Israeli Startup Colu Launches Second Local Digital Currency in the UK
Colu, a startup headquartered in Tel Aviv that develops localized digital currencies based on blockchain technology, has launched its second currency in the UK, the Local Pound, East London.
The launch follows the introduction in late-2016 of the Local Pound, Liverpool, which has allowed 16,000 residents to make purchases at local businesses including restaurants, fitness clubs, beauty shops and bars more conveniently via the Colu mobile app.
Like the Local Pound, Liverpool, the new digital currency aims at complementing the British Pound Sterling and provide locals with a medium of exchange that "facilitates a stronger and more sustainable local economy and community."
Explaining what led Colu to pick these locations in the UK, Amos Meiri, CEO and co-founder of Colu, said:
"It’s because these areas have a unique combination of intense community pride, trendy new businesses and a bustling tech scene, making them the perfect places to build a new digital, local economy."
He said that Colu was "about building communities from the wallet up, offering a way for locals to infuse their money with meaning by supporting local businesses — a win-win for everyone."
"Small businesses are the backbone of the UK economy, and an investment in local businesses is really an investment in the residents of East London. By introducing the Local Pound, East London, we plan to change the way people think about money in the heart of the UK.”
Colu offers peer-to-peer and peer-to-merchant app-based payment platforms aimed at facilitating digital financial transactions at local businesses. It creates a closed-loop economy intended to bolster both the economic well-being and social fabric of the community, and strengthen the local economy.
Outside of the UK, Colu has created similar digital currencies in several places in Israel. It has also provided its technology to Bitt, a Barbados Bitcoin startup.
The partnership, formed in 2016, enabled Bitt to digitalize the local currency of Barbados by "coloring" a small portion of a bitcoin to create a digital asset that inherits all the technological benefits of the blockchain. This results in a fiat currency that has a digital equivalent that is linked in a 1:1 ration with a central bank issued currency.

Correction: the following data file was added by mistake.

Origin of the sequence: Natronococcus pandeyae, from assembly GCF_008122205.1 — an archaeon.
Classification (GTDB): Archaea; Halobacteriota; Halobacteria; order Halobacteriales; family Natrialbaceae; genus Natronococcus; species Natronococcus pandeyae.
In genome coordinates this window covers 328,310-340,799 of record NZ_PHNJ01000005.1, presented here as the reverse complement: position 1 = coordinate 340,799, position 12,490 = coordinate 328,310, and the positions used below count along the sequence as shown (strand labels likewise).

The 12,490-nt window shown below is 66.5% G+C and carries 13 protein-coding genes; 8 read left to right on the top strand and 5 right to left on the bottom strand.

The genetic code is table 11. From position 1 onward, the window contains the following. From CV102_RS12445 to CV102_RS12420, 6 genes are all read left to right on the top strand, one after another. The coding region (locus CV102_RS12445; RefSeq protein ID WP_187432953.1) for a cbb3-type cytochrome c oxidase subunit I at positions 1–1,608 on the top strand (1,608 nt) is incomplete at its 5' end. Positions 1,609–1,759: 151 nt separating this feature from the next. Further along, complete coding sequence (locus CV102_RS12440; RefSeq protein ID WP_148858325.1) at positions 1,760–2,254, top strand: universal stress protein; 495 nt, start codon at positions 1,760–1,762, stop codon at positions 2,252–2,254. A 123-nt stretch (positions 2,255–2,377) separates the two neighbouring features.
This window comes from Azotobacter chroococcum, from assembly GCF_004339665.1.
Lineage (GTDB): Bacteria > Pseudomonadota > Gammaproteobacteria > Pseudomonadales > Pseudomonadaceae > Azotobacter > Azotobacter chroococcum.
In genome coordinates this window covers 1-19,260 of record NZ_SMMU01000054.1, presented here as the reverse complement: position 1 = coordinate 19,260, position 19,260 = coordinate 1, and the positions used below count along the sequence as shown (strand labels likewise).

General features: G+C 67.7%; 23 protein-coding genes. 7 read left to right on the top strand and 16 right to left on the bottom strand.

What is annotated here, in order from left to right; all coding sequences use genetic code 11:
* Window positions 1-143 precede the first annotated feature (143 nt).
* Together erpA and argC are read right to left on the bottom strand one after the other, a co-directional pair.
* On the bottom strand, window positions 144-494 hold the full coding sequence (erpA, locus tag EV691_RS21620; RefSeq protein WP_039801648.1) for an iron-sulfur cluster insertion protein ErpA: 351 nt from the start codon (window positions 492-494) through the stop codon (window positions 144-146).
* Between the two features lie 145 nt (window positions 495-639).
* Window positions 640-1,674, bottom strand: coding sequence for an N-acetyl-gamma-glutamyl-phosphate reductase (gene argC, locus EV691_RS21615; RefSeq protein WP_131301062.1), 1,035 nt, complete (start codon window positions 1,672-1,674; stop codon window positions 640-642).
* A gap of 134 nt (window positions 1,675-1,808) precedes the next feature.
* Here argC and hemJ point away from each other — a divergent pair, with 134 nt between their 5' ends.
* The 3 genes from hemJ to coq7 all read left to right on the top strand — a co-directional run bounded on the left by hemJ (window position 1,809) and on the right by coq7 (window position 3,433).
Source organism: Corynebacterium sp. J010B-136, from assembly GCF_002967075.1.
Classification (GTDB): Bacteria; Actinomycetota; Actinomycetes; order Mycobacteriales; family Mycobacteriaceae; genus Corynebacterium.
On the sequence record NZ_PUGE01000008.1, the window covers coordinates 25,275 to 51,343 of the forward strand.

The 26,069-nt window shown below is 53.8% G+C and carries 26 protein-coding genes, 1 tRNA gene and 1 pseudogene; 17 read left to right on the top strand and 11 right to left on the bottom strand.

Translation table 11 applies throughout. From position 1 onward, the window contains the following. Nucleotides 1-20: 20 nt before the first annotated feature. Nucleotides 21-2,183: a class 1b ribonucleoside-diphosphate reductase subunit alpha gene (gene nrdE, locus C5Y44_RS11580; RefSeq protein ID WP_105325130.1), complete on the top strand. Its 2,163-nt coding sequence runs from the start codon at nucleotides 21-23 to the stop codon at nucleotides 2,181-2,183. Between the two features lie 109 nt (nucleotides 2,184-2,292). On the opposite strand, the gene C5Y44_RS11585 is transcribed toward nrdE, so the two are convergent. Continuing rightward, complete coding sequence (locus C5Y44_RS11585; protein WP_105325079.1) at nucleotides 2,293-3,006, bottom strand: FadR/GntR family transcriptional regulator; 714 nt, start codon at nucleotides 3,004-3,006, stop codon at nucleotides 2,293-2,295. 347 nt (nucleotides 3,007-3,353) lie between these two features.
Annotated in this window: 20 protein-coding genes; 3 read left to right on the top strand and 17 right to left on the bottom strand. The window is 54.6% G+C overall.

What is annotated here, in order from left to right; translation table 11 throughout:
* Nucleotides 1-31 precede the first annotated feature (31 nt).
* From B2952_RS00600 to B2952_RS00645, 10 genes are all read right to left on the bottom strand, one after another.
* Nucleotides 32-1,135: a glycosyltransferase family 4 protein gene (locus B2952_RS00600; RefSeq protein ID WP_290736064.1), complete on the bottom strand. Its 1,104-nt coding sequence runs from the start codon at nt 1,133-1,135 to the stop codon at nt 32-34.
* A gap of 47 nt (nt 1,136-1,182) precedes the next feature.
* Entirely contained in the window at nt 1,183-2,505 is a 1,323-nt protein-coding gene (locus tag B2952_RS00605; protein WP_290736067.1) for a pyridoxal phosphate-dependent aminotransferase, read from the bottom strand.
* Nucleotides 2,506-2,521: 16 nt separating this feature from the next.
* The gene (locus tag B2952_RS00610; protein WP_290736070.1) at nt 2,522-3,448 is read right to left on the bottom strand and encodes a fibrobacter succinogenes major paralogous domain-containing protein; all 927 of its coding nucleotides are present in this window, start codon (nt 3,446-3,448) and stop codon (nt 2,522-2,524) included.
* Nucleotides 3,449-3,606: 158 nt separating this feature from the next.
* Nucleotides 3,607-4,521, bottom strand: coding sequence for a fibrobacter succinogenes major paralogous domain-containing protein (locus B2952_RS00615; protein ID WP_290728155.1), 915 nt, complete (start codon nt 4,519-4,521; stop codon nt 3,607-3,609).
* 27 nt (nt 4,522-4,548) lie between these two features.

Colu specializes in Colored Coins technology, a protocol introduced in 2013 that facilitates the creation and transfer of digital assets on the Bitcoin blockchain.
The method consists in associating real world assets with addresses on the Bitcoin network by "coloring" coins. Throughout the years, the technology has been applied to a broad range of use cases including crypto shares, real estate, healthcare, copyrights and government ledgers.
Earlier this month, Colored Coins introduced a new open source solution targeted at digital currency and token issuers. Called Bankbox and developed by Colu, the solution allows for the issuance and management of blockchain-based tokens and is intended at serving the growing community of developers and startups that are looking to raise funding through initial coin offerings (ICOs) and issue their own cryptocurrencies.
Bitcoin vs. altcoins
There are over 850 blockchain-based currencies and assets in circulation totaling a market capitalization of over US$112 billion, according to Coinmarketcap.
Since late-February, Bitcoin's dominance in the cryptocurrency market has significantly declined as developers and startups are increasingly turning to Ethereum to launch their projects, fueling the price of ether, the native cryptocurrency of the network, to surge by over 6,500% since the beginning of the year.
Bitcoin's market share shrank 63%, dropping from the 80-95% range of between 2013 and early 2017, to about 39% as of June 2017. Ethereum, which was introduced in mid-2015, is not far behind and currently accounts to 31% of the global cryptocurrency and crypto-based asset market.
About Diana Ngo
Diana Ngo is a freelance fintech, blockchain news writer based in Cape Town, South Africa. She has worked for French- and English-language online publications, covering fintech, blockchain technology and digital currencies. Diana joined CoinJournal in June 2015.